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Wave of Mutilation Paperback – October 4, 2011
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From the Inside Flap
- The universe has a hole in it and reality is leaking out. Who knew it would be this much fun? Doug Lain's Wave of Mutilation is the story of Christian and Samantha; a story that generates itself as it devours itself. Its characters and surreal scenes are rendered with an engaging style and seem to have truths to tell us about relationships, politics, sex, the history of furniture. At the same time, they convince us they are insubstantial, errant, nothing but the illusion of the world. Terrific writing, good laughs, and the flawless execution of a fictional tightrope walk between "reality" and nothing. Wonderfully original! -JEFFREY FORD, author of The Physiogonomy
- In Wave of Mutilation, you will find echoes and shadings of J.G. Ballard, Philip K. Dick, Tim Powers and Walker Percy (which is stepping in some high cotton). Lain shares an obsessive fascination with the interface between technology and psychology, and has a keen eye for sharp juxtapositions (as in the contrast between eroticism and hygiene). But what I admire especially is his grasp of the subtle and pervasive mood of paranoia and melancholy that haunts our digitalized era--an elusive sense of spiritual desolation complicated by the ghostly infestation of forces and presences we can never really understand. An intellect and a questioner of literary forms, Lain is also a husbanding, fathering advocate for the Everyman in us all. The result is curiously human and intimate--down to earth, even as the universe falls apart in our hands.-KRIS SAKNUSSEMM, author of Zanesville and Enigmatic Pilot
- Wave of Mutilation is brilliant: a Barthesian examination of structure, a reverse Russian nesting doll of increasing surreality and emotion. To find oneself alternately pondering the metafictional importance of a Sesame Street book and choking back the tears induced by a surprisingly human drama is a testament to Lain's writing. I loved every sentence, every word. -J. DAVID OSBORNE, author of By the Time We Leave Here, We'll Be Friends.
- Wave of Mutilation is about what everything means. It's what you get when the stuff in your head comes out to play -- the love of your life floating in a motel swimming pool, unreality leaking from the world, block parties of identity destruction, and interstitial spaces where you might spot Donald from Mathmagic Land motioning you into a strange place between now and a distant childhood that might not even be yours. Lain's writing is sharp and surprising. You'll have a good time. -RAY VUKCEVICH, author of Meet Me in the Moon Room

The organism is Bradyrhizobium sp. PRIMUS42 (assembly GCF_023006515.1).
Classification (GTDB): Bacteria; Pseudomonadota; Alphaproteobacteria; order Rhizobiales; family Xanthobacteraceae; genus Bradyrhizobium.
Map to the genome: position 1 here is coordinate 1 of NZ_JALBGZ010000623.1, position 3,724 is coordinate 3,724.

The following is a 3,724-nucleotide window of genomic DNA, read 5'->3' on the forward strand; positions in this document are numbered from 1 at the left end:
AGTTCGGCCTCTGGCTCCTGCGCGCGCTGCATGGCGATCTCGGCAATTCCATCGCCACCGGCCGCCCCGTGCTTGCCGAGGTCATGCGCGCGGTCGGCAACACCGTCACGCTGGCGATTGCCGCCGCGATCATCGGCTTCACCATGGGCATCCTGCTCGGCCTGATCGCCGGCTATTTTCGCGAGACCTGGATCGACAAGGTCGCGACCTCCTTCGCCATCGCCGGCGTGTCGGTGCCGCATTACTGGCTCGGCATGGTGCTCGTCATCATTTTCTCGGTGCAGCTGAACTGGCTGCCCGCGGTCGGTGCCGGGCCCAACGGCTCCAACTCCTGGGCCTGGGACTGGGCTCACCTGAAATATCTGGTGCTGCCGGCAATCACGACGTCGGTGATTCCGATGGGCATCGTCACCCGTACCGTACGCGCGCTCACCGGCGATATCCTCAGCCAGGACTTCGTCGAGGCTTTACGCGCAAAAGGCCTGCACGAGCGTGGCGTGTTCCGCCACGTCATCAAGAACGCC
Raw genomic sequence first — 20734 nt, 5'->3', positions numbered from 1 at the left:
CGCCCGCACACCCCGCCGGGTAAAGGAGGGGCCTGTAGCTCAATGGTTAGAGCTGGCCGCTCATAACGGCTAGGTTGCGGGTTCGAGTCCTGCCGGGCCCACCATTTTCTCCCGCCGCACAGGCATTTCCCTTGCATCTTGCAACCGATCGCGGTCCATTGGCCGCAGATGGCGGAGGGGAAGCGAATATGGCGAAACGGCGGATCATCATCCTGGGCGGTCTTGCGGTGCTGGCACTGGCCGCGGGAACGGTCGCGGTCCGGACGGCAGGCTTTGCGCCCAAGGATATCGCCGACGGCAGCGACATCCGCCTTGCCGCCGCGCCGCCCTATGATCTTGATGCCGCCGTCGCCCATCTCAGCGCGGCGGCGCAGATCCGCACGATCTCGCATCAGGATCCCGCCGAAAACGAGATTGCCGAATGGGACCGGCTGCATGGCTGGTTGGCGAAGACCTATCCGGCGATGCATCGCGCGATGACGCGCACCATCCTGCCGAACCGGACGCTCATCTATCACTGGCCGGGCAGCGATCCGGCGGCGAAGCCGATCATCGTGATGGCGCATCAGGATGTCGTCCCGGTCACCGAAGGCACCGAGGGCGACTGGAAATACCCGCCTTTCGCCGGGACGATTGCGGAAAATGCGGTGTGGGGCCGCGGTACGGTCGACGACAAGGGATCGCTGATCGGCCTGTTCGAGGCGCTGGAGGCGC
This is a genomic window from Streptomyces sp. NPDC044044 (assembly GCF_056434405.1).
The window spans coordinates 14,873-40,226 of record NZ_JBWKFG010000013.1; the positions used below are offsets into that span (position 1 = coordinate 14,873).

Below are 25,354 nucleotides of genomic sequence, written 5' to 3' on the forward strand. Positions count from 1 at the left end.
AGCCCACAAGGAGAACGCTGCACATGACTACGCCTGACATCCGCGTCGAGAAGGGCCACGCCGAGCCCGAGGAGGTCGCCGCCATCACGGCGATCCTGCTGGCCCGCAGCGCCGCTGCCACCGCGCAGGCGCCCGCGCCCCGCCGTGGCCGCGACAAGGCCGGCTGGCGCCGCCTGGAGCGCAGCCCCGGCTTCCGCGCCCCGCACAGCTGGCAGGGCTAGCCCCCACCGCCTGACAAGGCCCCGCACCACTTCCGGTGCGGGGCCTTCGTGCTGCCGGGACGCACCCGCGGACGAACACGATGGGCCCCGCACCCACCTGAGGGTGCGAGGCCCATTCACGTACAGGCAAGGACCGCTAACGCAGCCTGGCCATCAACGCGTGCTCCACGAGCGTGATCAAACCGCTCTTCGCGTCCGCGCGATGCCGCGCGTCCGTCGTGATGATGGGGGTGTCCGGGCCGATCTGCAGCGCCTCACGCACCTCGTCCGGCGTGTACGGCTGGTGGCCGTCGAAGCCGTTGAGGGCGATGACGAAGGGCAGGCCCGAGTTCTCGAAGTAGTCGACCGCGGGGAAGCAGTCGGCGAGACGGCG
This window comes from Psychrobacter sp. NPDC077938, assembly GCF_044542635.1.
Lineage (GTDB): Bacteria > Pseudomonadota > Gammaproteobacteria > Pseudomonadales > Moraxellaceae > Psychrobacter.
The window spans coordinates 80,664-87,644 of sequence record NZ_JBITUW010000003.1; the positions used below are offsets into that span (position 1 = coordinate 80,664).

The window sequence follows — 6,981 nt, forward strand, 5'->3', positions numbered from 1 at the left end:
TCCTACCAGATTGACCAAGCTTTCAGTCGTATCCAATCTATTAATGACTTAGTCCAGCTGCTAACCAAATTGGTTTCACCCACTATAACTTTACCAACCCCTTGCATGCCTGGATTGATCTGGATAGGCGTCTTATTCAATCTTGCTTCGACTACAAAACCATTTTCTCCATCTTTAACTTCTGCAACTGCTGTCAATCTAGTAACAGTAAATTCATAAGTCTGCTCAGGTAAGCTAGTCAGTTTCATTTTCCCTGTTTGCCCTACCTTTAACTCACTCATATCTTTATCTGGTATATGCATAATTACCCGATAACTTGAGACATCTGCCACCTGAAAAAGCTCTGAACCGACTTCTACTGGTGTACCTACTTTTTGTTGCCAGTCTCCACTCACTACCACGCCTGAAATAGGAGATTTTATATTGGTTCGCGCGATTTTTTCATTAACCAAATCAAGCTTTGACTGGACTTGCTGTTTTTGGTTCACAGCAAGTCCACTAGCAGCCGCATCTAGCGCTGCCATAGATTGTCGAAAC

- Go ahead, read WAVE OF MUTILATION-if you dare. Only, be warned: the space between fingers and page will vanish, text and meta-text sixty-nine, and (like the protagonists) you'll find yourself on both sides of your eyeballs. True, Douglas Lain examines the higher resonances of architecture and politics, the lawn chair, googie design, the Gore-Bush Florida vote count kafuffle, all linked, we discover, to a leakage of reality consequent to a nuclear accident, but this book is really an epistemological inquiry into the bases of everyday perception, a wacky yarn pushing at the borders of science fiction like acne, eczema, elephantiasis, or _anuttara samyak sambodhi._ It's a mutation, folks, another species of fiction. - ELLIOT FINTUSHEL, author of Breakfast with the Ones You Love
- Wave of Mutilation is incredible. I loved it. A Proust-like intellectual obsessive-compulsive display. There is a historical moment, and a set of archetypal characters, that eternally recur in Lain's writings with Nietszchean regularity. This is not a bad thing. In fact, it's one of the things that sets Lain apart. Lain is a fantasy writer who has a dearly beloved fantasy world and who explores it in obsessive detail, but his fantasy world is his own mind. He's painting a hyperrealist portrait of the inside of his own head using concise language to make real all the stuff that usually feels uncomfortably amorphous. -MK HOBSON, author of The Native Star
- Wave of Mutilation is classic Douglas Lain, dancing about architecture on undercurrents of love, despair and politics. He yokes magic realism and science fiction in harness together to instantiate a trenchant cultural critique that is at once almost maddeningly oblique and a bellwether call to arms stretching from Florida to Oregon to the end of the world. Highly recommended for long-time Lain fans and first time readers alike. -JAY LAKE, author of Escapement